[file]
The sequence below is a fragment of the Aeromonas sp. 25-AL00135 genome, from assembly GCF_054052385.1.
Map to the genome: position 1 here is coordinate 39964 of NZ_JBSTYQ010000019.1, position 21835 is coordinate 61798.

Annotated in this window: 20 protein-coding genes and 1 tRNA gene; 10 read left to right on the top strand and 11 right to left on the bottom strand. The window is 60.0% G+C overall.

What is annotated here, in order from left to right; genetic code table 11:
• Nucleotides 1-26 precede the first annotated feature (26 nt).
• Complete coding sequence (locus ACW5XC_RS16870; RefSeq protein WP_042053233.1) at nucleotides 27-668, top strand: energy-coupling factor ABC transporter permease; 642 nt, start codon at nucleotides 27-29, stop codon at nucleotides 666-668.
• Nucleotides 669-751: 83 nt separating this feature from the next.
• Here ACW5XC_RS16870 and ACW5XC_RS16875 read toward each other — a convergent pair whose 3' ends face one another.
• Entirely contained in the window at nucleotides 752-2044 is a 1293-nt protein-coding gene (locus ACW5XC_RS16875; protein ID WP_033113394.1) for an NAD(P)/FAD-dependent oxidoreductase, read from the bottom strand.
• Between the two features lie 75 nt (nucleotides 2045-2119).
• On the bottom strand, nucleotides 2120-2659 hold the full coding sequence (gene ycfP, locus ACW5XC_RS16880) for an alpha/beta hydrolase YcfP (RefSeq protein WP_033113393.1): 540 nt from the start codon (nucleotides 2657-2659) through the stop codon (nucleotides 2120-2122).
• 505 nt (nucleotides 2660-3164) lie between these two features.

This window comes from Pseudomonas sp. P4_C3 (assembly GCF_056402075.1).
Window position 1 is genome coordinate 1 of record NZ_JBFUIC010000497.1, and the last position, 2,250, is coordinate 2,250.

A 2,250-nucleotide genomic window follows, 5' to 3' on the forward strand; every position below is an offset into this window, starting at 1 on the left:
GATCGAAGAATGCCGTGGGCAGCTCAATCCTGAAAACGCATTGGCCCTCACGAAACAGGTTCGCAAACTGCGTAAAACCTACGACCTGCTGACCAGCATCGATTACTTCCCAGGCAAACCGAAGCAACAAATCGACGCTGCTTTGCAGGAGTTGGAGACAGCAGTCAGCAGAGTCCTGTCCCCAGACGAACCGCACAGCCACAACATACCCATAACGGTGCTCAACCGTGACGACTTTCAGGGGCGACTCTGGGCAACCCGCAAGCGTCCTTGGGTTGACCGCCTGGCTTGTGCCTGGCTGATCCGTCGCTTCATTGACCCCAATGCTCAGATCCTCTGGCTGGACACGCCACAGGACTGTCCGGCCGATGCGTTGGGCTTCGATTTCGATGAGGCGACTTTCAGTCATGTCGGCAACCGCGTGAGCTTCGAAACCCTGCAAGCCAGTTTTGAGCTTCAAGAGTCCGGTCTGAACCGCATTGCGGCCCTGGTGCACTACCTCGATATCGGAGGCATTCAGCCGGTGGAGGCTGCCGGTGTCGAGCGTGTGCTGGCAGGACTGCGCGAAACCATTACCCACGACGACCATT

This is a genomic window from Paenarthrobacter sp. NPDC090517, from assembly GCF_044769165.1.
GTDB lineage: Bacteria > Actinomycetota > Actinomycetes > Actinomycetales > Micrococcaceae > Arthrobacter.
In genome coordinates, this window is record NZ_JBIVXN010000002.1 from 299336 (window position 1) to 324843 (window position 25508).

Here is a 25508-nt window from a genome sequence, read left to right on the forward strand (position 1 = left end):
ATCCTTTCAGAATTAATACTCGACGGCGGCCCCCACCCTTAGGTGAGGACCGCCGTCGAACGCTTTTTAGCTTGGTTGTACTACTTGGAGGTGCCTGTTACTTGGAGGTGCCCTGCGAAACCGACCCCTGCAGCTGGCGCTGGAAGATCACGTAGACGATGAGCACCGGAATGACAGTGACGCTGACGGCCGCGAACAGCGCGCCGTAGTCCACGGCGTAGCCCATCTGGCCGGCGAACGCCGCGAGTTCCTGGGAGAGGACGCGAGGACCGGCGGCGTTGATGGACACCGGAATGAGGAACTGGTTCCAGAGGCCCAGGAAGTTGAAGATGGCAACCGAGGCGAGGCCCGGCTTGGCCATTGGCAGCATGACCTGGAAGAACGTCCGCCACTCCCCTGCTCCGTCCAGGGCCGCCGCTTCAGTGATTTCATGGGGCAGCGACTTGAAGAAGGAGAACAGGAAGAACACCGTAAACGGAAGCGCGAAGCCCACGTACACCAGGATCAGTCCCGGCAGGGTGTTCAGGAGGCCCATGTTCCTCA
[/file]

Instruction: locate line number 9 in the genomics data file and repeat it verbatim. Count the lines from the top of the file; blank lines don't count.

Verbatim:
• Entirely contained in the window at nucleotides 752-2044 is a 1293-nt protein-coding gene (locus ACW5XC_RS16875; protein ID WP_033113394.1) for an NAD(P)/FAD-dependent oxidoreductase, read from the bottom strand.